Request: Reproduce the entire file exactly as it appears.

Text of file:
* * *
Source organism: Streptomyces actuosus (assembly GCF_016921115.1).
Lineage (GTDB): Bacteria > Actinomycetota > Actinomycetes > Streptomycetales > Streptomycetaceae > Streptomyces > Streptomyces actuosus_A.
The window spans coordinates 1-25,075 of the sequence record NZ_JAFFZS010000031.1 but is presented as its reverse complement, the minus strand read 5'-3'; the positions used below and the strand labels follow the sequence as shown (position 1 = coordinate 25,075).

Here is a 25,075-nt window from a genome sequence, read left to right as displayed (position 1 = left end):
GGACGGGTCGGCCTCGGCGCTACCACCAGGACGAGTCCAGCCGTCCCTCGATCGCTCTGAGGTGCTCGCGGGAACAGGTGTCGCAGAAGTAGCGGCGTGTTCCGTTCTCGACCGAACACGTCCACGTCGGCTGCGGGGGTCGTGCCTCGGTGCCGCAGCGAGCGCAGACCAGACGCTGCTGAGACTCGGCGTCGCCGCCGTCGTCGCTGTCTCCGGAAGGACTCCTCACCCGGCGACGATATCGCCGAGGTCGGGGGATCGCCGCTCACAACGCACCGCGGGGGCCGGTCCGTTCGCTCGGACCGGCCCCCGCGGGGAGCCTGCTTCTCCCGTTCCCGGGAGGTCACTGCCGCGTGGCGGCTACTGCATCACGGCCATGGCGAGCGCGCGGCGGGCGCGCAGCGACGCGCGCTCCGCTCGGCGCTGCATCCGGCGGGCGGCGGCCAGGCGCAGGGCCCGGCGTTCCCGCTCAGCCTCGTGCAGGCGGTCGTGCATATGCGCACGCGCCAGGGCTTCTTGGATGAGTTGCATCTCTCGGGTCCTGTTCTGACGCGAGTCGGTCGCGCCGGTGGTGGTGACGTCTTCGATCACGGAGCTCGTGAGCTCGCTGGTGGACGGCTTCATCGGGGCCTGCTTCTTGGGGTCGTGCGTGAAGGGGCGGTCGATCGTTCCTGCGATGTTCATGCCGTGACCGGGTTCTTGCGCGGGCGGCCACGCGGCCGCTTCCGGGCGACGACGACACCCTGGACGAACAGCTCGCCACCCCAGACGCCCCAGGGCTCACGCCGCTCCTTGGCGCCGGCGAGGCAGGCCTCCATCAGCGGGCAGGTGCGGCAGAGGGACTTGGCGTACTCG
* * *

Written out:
Source organism: Streptomyces actuosus (assembly GCF_016921115.1).
Lineage (GTDB): Bacteria > Actinomycetota > Actinomycetes > Streptomycetales > Streptomycetaceae > Streptomyces > Streptomyces actuosus_A.
The window spans coordinates 1-25,075 of the sequence record NZ_JAFFZS010000031.1 but is presented as its reverse complement, the minus strand read 5'-3'; the positions used below and the strand labels follow the sequence as shown (position 1 = coordinate 25,075).

Here is a 25,075-nt window from a genome sequence, read left to right as displayed (position 1 = left end):
GGACGGGTCGGCCTCGGCGCTACCACCAGGACGAGTCCAGCCGTCCCTCGATCGCTCTGAGGTGCTCGCGGGAACAGGTGTCGCAGAAGTAGCGGCGTGTTCCGTTCTCGACCGAACACGTCCACGTCGGCTGCGGGGGTCGTGCCTCGGTGCCGCAGCGAGCGCAGACCAGACGCTGCTGAGACTCGGCGTCGCCGCCGTCGTCGCTGTCTCCGGAAGGACTCCTCACCCGGCGACGATATCGCCGAGGTCGGGGGATCGCCGCTCACAACGCACCGCGGGGGCCGGTCCGTTCGCTCGGACCGGCCCCCGCGGGGAGCCTGCTTCTCCCGTTCCCGGGAGGTCACTGCCGCGTGGCGGCTACTGCATCACGGCCATGGCGAGCGCGCGGCGGGCGCGCAGCGACGCGCGCTCCGCTCGGCGCTGCATCCGGCGGGCGGCGGCCAGGCGCAGGGCCCGGCGTTCCCGCTCAGCCTCGTGCAGGCGGTCGTGCATATGCGCACGCGCCAGGGCTTCTTGGATGAGTTGCATCTCTCGGGTCCTGTTCTGACGCGAGTCGGTCGCGCCGGTGGTGGTGACGTCTTCGATCACGGAGCTCGTGAGCTCGCTGGTGGACGGCTTCATCGGGGCCTGCTTCTTGGGGTCGTGCGTGAAGGGGCGGTCGATCGTTCCTGCGATGTTCATGCCGTGACCGGGTTCTTGCGCGGGCGGCCACGCGGCCGCTTCCGGGCGACGACGACACCCTGGACGAACAGCTCGCCACCCCAGACGCCCCAGGGCTCACGCCGCTCCTTGGCGCCGGCGAGGCAGGCCTCCATCAGCGGGCAGGTGCGGCAGAGGGACTTGGCGTACTCG